Watch Now: We could see players in droves transfer or declare early for the NFL (3:16)

With the Pac-12 college football season cancelled, there’s a good chance we won’t get to see some very talented players suit up for those schools ever again. That’s a major bummer. On the bright side, some (many?) will declare for the 2021 NFL Draft, so we’ll be able to get a jumpstart on them as prospects before they enter the NFL.  

While we don’t know who’s declaring and who’ll return for the 2021 college season, let’s dive into all the Pac-12 prospects eligible for the 2021 NFL Draft. And there’s loads of really good ones, especially at Oregon.

Oregon

OT Penei Sewell

Sewell is bound for the generational label — which, in football years is around seven to 10 years — at the offensive tackle position. Regardless of what is asked of him, he moves like a tight end. His explosiveness and agility are not remotely close to normal for a left tackle. Then, you check Sewell’s size and see he’s listed at 6-foot-6 and 331 pounds, and you’re floored. With that much length and girth, the Oregon star — who’s not 20 until October, by the way — controls with his arms and immense/effortless power at the point of attack. He should receive legitimate No. 1 overall pick consideration. 

S Jevon Holland

Holland began his Oregon career mostly as a free safety as a freshman in 2018 and intercepted five passes. As a sophomore in 2019, he played more as a slot defender and still loaded the stat sheet with 66 tackles, 4.5 tackles for loss, four picks, and four pass breakups. He didn’t look out of place covering slot receivers and tight ends at that inside alignment. At 6-1 and 200 pounds, Holland boasts classic safety size, and he’s a smooth and dynamic athlete with lightning-quick play-recognition skills. In his two years with the Ducks, Holland has looked like a first-round talent.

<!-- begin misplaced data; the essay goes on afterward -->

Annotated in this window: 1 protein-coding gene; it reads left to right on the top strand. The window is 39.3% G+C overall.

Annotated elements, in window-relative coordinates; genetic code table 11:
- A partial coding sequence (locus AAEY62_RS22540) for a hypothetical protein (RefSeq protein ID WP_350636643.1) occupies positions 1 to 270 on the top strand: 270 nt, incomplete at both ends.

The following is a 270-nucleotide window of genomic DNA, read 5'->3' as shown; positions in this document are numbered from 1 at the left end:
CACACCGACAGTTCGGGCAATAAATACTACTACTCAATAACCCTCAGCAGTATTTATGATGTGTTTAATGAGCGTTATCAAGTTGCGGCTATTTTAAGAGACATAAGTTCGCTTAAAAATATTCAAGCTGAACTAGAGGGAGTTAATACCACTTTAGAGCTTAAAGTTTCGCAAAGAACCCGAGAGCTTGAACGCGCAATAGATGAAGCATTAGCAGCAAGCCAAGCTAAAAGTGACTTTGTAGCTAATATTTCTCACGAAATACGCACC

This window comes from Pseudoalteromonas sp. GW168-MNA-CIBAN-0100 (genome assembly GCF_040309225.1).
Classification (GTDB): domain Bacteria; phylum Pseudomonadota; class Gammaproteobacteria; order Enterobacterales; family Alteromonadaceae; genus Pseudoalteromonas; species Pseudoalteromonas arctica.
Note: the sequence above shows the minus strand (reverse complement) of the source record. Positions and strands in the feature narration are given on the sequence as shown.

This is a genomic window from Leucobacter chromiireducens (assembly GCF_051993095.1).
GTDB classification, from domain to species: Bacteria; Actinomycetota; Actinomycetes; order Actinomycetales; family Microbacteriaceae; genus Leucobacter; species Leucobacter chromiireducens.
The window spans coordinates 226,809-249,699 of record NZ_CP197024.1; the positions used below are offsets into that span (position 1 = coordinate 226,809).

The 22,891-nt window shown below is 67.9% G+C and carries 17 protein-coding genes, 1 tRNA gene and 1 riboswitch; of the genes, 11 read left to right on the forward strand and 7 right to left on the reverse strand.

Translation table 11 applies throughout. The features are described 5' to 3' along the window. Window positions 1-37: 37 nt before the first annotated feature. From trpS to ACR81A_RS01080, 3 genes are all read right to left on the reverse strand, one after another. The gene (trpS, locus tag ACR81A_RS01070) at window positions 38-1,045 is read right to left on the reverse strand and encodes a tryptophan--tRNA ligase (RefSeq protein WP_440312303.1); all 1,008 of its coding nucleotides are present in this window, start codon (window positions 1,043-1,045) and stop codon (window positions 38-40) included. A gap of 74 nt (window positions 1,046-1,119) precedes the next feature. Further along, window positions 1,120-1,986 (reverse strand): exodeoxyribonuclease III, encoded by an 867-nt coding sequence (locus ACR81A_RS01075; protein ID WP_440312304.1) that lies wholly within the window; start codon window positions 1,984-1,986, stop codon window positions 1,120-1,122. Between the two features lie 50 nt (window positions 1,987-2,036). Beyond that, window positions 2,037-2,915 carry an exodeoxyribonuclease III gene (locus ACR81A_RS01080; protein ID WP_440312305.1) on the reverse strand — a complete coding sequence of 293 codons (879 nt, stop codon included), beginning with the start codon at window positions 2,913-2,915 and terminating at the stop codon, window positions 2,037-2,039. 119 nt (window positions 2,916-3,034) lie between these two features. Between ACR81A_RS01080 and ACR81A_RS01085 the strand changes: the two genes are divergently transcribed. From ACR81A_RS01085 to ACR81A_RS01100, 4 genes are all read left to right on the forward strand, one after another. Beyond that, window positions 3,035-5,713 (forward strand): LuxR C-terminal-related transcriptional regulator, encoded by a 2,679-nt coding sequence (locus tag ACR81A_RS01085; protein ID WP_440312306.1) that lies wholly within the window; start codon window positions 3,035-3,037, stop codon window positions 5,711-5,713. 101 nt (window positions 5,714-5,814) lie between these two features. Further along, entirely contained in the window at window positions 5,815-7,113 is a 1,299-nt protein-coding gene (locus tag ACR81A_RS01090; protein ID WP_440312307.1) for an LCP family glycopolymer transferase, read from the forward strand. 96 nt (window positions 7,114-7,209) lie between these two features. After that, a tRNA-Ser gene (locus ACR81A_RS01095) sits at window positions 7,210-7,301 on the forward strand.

CB Thomas Graham

All Graham has done in three seasons at Oregon is intercept eight passes with 32 pass breakups, 24 of which came over the past two years. The former No. 11 cornerback recruit in the class of 2017 per 247 Sports is twitched up at 5-11 and 180-ish pounds but he plays bigger because he’s unafraid to challenge larger pass catchers and has good leaping ability. He routinely finds the football and is equally as effective in man as he is in zone. And he got plenty of experience on an island in Oregon’s defense. 

CB Deommodore Lenoir

Not quite as twitchy as Graham, the similarly sized Lenoir has 21 pass breakups and five picks in three seasons at Oregon. I don’t see as much natural man cover skills from Lenoir, and occasionally he was beaten down the field in college. But there are plenty of fast-reacting plays on the football at the intermediate range, and he flies up as a run defender on the outside. 

More prospects